Former Baltimore Ravens middle linebacker Ray Lewis is one of the greatest football players of all-time. Lewis won two Super Bowls in Baltimore, all while earning 13 trips to the Pro Bowl and making the All-Pro team 10 times. When he’s eligible, Lewis will be a first-ballot Hall of Famer.

Yet, on the Stephen A. Smith show of SiriusXM radio, Lewis said one of the more perplexing things in recent memory. Talking about New England Patriots quarterback Tom Brady, Lewis claimed we would not know who Brady is without the infamous Tuck Rule game of Jan. 2002 against the Oakland Raiders.

At that point in history, Brady was a first-year starter who guided the Patriots to an AFC East title. In his first playoff game, Brady appeared to be stripped of the ball on a hit by Raiders defensive back Charles Woodson. The play was ruled a fumble on the field and would have ended the game if it stood, but the decision was ultimately reversed with the determination his arm was going forward. New England went on to win the game, and three of the next four Super Bowls.

Lewis remains of the mindset that Brady would never have become a name without the bit of good fortune he received that snowy evening, per Michael David Smith of Pro Football Talk.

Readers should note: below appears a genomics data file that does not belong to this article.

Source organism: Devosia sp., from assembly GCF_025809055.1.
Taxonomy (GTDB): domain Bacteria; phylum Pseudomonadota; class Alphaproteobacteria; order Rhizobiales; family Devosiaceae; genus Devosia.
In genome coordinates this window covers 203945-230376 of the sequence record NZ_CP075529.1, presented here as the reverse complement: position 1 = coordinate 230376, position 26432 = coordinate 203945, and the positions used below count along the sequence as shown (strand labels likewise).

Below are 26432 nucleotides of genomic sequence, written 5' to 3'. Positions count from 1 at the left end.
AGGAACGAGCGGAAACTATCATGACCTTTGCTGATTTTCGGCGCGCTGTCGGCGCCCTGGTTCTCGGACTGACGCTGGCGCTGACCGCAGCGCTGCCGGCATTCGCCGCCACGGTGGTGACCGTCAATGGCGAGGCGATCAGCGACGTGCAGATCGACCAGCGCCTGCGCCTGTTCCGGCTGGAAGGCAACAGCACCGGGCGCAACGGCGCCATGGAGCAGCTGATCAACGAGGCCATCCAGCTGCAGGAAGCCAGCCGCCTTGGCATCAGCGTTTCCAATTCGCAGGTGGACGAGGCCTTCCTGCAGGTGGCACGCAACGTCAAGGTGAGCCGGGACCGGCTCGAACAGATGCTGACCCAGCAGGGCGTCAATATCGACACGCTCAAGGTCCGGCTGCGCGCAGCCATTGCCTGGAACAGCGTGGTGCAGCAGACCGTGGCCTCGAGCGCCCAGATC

“When we — the first time we created something called a tuck rule, it’s the only reason we know — I’m just being honest — the only reason we know who Tom Brady is, because of a tuck rule,” Lewis said, via CBS Boston. “There’s no such thing as a tuck rule! If the ball is in your hand, and I knock it out your hand, whether it’s going backwards, forwards, lateral, sideways, however it’s coming out, that’s a freaking fumble! But guess what we created? We created a freaking tuck rule!”

“They don’t go to that championship game — they don’t go to that championship game if that tuck rule, if that ball is not called a tuck! That’s a fumble!” Lewis said. “Charles Woodson made that man clearly fumble the ball and they named it the tuck rule, something that we’ve never heard in today’s game. So now you’ve got to ask yourself: When did the legacy really start?”

It is hard to argue the Tuck Rule helped launch Brady’s career. However, it is even more asinine to argue the only reason we know Brady’s name is because of one play. Lewis walked back his criticism on Twitter today:

Currently, Brady is in his fourth consecutive AFC Championship game with New England. He has appeared in five Super Bowls and has thrown for 53,528 yards in the regular season, ranking fifth all-time behind Brett Favre, Peyton Manning, Dan Marino and Drew Brees. Brady is also a two-time MVP winner along with a three-time first-team All-Pro and a 10-time Pro Bowler.

About Matt Verderame

Matt Verderame, 26, is a New Yorker who went to school at the frozen tundra of SUNY Oswego. After graduating, Verderame has worked for Gannett and SB Nation among other ventures.

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